The Office of Science salutes the winners of the E.O. Lawrence Awards.
SLAC's x-ray laser lends new insight into key target for drug development.
Scientists at Pacific Northwest and Los Alamos national laboratories, along with colleagues at the University of Leeds and the University of Washington, show that marine life cultivates half of the summer cloud droplets over the Southern Ocean.
07.27.15 Joint BioEnergy Institute study identifies protein that is key to protecting rice against bacterial blight.
07.24.15 Scientists at DOE’s Argonne National Laboratory are working on a surprising discovery that has important implications for the field of spintronics and the development of high-speed, low-power electronics that use electron spin rather than charge to carry information.
07.23.15 Scientists at the University of Chicago and Oak Ridge National Lab, supported by DOE’s Early Career Research Awards, are attacking exascale computing challenges on two fronts: power and resilience.
Berkeley Lab’s SINGLE provides images of individual nanoparticles in solution. Read More
New advances, including light sources, allow for non-destructive techniques for examining old artifacts. Read More »
New technique combines electron microscopy and synchrotron x-rays at Brookhaven Lab to track chemical reactions under real operating conditions. Read More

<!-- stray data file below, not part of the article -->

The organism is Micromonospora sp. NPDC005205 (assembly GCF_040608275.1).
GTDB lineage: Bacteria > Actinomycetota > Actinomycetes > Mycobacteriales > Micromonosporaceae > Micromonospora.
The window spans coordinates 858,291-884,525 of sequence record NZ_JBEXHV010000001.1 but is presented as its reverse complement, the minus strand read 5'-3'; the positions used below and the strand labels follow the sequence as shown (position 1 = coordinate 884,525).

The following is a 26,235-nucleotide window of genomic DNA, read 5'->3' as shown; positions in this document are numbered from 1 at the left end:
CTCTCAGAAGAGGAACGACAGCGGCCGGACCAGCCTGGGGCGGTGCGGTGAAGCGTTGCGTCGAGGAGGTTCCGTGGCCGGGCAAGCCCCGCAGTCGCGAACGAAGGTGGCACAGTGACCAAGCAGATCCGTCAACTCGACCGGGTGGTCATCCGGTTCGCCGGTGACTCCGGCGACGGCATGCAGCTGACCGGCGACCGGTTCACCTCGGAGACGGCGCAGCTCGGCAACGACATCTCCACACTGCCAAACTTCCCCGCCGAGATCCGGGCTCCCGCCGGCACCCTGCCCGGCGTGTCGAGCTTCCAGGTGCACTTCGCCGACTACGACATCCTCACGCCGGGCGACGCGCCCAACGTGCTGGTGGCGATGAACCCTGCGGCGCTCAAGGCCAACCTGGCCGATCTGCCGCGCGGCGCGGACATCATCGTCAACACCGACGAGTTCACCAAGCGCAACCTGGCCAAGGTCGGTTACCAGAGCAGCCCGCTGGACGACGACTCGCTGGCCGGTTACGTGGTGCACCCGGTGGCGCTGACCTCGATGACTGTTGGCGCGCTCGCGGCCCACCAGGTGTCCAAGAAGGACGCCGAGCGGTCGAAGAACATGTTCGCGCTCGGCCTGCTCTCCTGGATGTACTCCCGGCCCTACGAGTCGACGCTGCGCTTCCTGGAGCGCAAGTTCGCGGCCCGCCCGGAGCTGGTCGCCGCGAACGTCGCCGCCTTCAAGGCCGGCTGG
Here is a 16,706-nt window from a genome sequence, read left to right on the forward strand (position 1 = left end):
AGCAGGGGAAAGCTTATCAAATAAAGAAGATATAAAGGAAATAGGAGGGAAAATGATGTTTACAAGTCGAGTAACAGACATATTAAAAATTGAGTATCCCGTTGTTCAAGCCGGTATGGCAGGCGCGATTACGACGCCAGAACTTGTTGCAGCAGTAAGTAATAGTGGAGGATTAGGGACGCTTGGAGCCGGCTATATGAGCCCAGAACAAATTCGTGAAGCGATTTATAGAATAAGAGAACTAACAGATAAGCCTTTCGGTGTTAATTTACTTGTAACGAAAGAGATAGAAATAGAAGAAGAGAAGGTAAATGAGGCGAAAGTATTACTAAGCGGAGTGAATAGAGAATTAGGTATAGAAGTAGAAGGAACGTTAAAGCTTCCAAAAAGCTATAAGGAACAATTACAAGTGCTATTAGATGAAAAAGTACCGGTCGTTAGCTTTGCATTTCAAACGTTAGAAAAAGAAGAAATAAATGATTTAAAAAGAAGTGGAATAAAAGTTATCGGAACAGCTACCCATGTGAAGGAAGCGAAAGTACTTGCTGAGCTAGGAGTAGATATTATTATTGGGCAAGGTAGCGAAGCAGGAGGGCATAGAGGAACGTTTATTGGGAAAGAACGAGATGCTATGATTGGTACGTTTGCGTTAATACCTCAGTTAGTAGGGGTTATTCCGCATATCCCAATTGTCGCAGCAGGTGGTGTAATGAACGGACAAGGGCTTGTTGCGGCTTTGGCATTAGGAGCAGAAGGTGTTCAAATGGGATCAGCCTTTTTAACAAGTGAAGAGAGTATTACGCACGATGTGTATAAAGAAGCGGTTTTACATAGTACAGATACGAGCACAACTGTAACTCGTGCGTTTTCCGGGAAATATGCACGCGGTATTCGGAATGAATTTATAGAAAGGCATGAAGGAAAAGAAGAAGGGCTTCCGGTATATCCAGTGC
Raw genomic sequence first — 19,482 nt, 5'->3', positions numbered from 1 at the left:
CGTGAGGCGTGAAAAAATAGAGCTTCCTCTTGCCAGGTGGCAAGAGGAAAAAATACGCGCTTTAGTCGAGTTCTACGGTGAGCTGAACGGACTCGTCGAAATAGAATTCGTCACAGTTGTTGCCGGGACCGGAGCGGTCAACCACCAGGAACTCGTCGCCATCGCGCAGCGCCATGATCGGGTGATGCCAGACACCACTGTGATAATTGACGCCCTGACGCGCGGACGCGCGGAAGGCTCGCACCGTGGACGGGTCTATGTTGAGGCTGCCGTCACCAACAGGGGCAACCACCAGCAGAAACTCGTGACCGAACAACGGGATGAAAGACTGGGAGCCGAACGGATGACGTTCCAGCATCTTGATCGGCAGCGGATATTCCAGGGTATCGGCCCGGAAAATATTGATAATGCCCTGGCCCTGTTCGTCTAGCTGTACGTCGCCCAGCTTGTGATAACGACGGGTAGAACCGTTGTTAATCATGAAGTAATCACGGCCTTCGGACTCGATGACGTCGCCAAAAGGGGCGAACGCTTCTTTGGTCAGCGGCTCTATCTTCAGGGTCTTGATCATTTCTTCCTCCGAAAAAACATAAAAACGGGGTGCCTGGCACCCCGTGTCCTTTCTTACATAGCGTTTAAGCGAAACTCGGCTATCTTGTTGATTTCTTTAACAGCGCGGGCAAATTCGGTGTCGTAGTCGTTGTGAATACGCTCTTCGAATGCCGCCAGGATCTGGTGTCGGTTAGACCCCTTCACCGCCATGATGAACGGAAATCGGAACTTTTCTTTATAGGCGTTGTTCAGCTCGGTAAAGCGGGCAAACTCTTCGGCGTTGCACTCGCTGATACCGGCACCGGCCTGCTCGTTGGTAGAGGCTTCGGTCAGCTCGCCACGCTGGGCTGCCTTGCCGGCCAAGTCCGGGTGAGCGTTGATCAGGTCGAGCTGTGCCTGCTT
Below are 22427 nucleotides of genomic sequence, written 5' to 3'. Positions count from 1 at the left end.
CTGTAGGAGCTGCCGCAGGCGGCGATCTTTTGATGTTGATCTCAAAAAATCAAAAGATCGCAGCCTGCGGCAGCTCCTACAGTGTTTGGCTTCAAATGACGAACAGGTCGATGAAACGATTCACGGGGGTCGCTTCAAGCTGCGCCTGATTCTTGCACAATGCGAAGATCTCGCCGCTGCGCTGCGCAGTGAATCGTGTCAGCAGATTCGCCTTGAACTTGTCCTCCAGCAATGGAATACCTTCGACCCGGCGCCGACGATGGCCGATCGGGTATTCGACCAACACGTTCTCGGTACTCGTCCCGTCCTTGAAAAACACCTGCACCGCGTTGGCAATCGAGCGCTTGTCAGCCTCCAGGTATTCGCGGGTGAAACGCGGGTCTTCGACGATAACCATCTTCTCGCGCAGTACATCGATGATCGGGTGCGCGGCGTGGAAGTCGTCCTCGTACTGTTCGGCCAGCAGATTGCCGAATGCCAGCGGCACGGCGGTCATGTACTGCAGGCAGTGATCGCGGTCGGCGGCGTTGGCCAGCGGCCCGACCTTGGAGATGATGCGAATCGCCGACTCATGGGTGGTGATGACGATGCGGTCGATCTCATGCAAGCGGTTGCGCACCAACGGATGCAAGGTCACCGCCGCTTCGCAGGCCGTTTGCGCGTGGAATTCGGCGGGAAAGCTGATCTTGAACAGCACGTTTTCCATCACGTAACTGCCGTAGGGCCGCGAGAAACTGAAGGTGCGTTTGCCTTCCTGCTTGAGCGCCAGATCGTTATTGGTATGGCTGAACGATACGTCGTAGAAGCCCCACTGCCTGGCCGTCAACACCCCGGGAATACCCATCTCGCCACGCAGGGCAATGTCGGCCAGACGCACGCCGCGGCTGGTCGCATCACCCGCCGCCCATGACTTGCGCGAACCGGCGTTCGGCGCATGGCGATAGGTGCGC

Discovery by the Rice researchers could lead to new insights into Quark-Gluon-Plasma, a state of matter that was last common in the universe a millionth of a second after the Big Bang.
University of Wisconsin-Madison engineers have developed a new approach to structuring the catalysts used in essential reactions in the chemical and energy fields.
Researchers in the Cockrell School of Engineering at The University of Texas at Austin are one step closer to delivering smart windows with a new level of energy efficiency, engineering materials that allow windows to reveal light without transferring heat and, conversely, to block light while allowing heat transmission, as described in two new research papers.
The Office of Science (SC) is the single largest supporter of basic research in the physical sciences in the United States.